Friday, December 09, 2022

NASA Preview of Artemis I Orion Spacecraft Splashdown

On Dec. 8, 2022, NASA experts previewed the upcoming entry, descent, and splashdown of the Orion spacecraft, which will conclude the Artemis I mission. After 25.5 days in space, Orion is expected to splash down in the Pacific Ocean off the coast of San Diego at 12:40 p.m. EST (17:40 UTC) on Sunday, Dec. 11, 2022. The exploration ground systems recovery team from NASA’s Kennedy Space Center in Florida, working with the U.S. Navy, will recover the spacecraft. Live coverage for this event begins at 11 a.m. EST (16:00 UTC).

Just before re-entry, the crew module and service module will separate and only the crew module will return to Earth while the service module burns up in Earth’s atmosphere upon re-entry over the Pacific Ocean. The Artemis I trajectory is designed to ensure any remaining parts do not pose a hazard to land, people, or shipping lanes.

After separating from the service module, the crew module will prepare to perform a skip entry technique that enables the spacecraft to accurately and consistently splash down at the selected landing site. Orion will dip into the upper part of Earth’s atmosphere and use that atmosphere, along with the lift of the capsule, to skip back out of the atmosphere, then reenter for final descent under parachutes and splash down. This technique will allow a safe re-entry for future Artemis missions regardless of when and where they return from the Moon.

Earth’s atmosphere initially will slow the spacecraft to 325 mph, then the parachutes will slow Orion to a splashdown speed in about 10 minutes as it descends through Earth’s atmosphere. Parachute deployment begins at an altitude of about five miles with three small parachutes pulling the forward bay covers away. Once the forward bay cover separates, two drogue parachutes will slow and stabilize the crew module for main parachute deployment. At an altitude of 9,500 feet and a spacecraft speed of 130 mph, three pilot parachutes will lift and deploy the main parachutes. Those 116-foot-diameter parachutes of nylon broadcloth, or “silk,” will slow the Orion crew module to a splashdown speed of 20 mph or less.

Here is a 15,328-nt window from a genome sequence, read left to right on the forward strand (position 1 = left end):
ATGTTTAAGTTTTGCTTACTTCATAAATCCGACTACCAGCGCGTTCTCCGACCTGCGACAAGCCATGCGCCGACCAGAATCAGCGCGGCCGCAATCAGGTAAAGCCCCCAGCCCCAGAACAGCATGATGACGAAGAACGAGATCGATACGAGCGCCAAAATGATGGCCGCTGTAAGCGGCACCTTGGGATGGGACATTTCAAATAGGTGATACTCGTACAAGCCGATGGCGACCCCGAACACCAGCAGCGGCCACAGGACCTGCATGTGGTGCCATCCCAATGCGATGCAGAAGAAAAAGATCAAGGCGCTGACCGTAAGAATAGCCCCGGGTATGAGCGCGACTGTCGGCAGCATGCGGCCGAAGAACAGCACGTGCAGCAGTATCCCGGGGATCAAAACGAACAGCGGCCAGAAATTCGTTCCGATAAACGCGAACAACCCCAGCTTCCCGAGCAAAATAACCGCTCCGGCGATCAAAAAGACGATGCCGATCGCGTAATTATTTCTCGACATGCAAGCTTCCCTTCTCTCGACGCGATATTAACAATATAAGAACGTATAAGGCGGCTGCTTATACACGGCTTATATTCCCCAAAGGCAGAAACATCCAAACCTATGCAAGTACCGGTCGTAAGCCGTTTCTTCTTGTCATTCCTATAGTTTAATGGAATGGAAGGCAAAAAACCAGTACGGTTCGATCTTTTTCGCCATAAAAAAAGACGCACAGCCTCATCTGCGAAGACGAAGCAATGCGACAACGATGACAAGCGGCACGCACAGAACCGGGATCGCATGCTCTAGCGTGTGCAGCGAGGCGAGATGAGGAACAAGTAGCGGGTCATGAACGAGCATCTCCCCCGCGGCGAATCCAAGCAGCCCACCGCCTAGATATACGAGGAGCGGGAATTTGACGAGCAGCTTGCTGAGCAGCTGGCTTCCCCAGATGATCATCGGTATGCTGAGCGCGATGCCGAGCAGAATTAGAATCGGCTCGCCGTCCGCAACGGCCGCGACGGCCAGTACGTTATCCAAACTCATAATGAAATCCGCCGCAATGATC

The parachute system includes 11 parachutes made of 36,000 square feet of canopy material. The canopy is attached to the top of the spacecraft with more than 13 miles of Kevlar lines that are deployed in series using cannon-like mortars and pyrotechnic thrusters and bolt cutters. Learn more about Orion’s parachute system in the Artemis I reference guide.

NASA TV coverage of Artemis I’s return to Earth begins at 11 a.m. EST on Sunday, Dec. 11. The Orion spacecraft is scheduled to splash down in the Pacific Ocean at 12:40 p.m. near Guadalupe Island.
Watch here: 

The first in a series of increasingly complex missions, Artemis I is an uncrewed flight test that will provide a foundation for human deep space exploration. It will demonstrate NASA's commitment and capability to extend human existence to the Moon and beyond. Orion is completing a 25-day test of all key systems. It will travel 280,000 miles from Earth, thousands of miles beyond the Moon. Orion will stay in space longer than any ship for astronauts has done without docking to a space station and return home faster and hotter than ever before.

On the Artemis III Mission, NASA will land the first woman and the first person of color on the surface of the Moon, paving the way for a long-term lunar presence and serving as a steppingstone on the way to Mars. 

Orion launched aboard the Space Launch System (SLS) rocket at 1:47 am EST (6:47 UTC) on Nov. 16, 2022, from historic Launch Complex 39B at NASA’s Kennedy Space Center.

The Artemis I mission is the first integrated test of NASA’s deep space exploration systems: the Orion spacecraft, the SLS rocket, and Kennedy Space Center's Exploration Ground Systems.

Learn more about Artemis I:

Credit: National Aeronautics and Space Administration (NASA)

Duration: 57 minutes

Release Date: Nov. 8, 2022

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